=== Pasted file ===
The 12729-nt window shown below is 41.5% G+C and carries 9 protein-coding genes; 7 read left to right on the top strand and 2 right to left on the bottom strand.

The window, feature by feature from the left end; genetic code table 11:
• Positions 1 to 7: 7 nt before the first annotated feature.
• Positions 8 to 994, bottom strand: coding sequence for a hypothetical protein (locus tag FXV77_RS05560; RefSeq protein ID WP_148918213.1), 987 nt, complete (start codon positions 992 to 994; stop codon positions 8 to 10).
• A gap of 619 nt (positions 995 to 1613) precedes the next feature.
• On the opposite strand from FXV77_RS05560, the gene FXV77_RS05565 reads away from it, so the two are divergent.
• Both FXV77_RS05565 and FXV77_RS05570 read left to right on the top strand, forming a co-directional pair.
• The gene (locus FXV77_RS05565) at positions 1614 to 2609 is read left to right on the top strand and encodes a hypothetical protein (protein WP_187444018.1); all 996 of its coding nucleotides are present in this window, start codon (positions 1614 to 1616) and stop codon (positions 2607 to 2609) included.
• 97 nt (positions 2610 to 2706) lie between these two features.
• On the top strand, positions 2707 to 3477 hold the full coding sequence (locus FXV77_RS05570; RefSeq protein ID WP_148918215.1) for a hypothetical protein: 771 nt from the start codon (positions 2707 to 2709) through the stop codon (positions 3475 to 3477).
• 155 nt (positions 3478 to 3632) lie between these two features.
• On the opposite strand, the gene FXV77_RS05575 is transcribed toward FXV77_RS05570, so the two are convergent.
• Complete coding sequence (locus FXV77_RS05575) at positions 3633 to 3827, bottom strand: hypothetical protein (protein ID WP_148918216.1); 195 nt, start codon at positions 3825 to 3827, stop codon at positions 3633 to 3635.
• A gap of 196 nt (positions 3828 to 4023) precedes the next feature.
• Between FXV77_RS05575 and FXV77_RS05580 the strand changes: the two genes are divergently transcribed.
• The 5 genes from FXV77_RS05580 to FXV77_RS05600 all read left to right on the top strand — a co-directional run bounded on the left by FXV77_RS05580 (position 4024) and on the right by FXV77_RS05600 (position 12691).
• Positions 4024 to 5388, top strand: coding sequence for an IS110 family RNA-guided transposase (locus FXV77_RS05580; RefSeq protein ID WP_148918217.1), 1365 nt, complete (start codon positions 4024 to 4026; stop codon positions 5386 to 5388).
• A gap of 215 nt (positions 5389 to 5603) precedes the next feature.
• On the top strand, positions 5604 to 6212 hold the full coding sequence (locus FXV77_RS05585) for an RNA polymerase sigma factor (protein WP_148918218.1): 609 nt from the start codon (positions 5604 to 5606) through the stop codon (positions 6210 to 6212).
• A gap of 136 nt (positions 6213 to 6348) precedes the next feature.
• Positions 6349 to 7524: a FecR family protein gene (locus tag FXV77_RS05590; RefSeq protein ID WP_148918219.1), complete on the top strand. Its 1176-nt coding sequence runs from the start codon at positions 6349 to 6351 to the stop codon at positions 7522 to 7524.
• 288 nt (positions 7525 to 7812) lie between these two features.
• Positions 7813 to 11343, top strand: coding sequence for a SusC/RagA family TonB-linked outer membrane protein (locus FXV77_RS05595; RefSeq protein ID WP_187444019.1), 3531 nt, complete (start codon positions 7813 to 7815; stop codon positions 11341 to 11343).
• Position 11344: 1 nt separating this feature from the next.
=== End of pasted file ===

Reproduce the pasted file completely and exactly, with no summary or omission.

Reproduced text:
The 12729-nt window shown below is 41.5% G+C and carries 9 protein-coding genes; 7 read left to right on the top strand and 2 right to left on the bottom strand.

The window, feature by feature from the left end; genetic code table 11:
• Positions 1 to 7: 7 nt before the first annotated feature.
• Positions 8 to 994, bottom strand: coding sequence for a hypothetical protein (locus tag FXV77_RS05560; RefSeq protein ID WP_148918213.1), 987 nt, complete (start codon positions 992 to 994; stop codon positions 8 to 10).
• A gap of 619 nt (positions 995 to 1613) precedes the next feature.
• On the opposite strand from FXV77_RS05560, the gene FXV77_RS05565 reads away from it, so the two are divergent.
• Both FXV77_RS05565 and FXV77_RS05570 read left to right on the top strand, forming a co-directional pair.
• The gene (locus FXV77_RS05565) at positions 1614 to 2609 is read left to right on the top strand and encodes a hypothetical protein (protein WP_187444018.1); all 996 of its coding nucleotides are present in this window, start codon (positions 1614 to 1616) and stop codon (positions 2607 to 2609) included.
• 97 nt (positions 2610 to 2706) lie between these two features.
• On the top strand, positions 2707 to 3477 hold the full coding sequence (locus FXV77_RS05570; RefSeq protein ID WP_148918215.1) for a hypothetical protein: 771 nt from the start codon (positions 2707 to 2709) through the stop codon (positions 3475 to 3477).
• 155 nt (positions 3478 to 3632) lie between these two features.
• On the opposite strand, the gene FXV77_RS05575 is transcribed toward FXV77_RS05570, so the two are convergent.
• Complete coding sequence (locus FXV77_RS05575) at positions 3633 to 3827, bottom strand: hypothetical protein (protein ID WP_148918216.1); 195 nt, start codon at positions 3825 to 3827, stop codon at positions 3633 to 3635.
• A gap of 196 nt (positions 3828 to 4023) precedes the next feature.
• Between FXV77_RS05575 and FXV77_RS05580 the strand changes: the two genes are divergently transcribed.
• The 5 genes from FXV77_RS05580 to FXV77_RS05600 all read left to right on the top strand — a co-directional run bounded on the left by FXV77_RS05580 (position 4024) and on the right by FXV77_RS05600 (position 12691).
• Positions 4024 to 5388, top strand: coding sequence for an IS110 family RNA-guided transposase (locus FXV77_RS05580; RefSeq protein ID WP_148918217.1), 1365 nt, complete (start codon positions 4024 to 4026; stop codon positions 5386 to 5388).
• A gap of 215 nt (positions 5389 to 5603) precedes the next feature.
• On the top strand, positions 5604 to 6212 hold the full coding sequence (locus FXV77_RS05585) for an RNA polymerase sigma factor (protein WP_148918218.1): 609 nt from the start codon (positions 5604 to 5606) through the stop codon (positions 6210 to 6212).
• A gap of 136 nt (positions 6213 to 6348) precedes the next feature.
• Positions 6349 to 7524: a FecR family protein gene (locus tag FXV77_RS05590; RefSeq protein ID WP_148918219.1), complete on the top strand. Its 1176-nt coding sequence runs from the start codon at positions 6349 to 6351 to the stop codon at positions 7522 to 7524.
• 288 nt (positions 7525 to 7812) lie between these two features.
• Positions 7813 to 11343, top strand: coding sequence for a SusC/RagA family TonB-linked outer membrane protein (locus FXV77_RS05595; RefSeq protein ID WP_187444019.1), 3531 nt, complete (start codon positions 7813 to 7815; stop codon positions 11341 to 11343).
• Position 11344: 1 nt separating this feature from the next.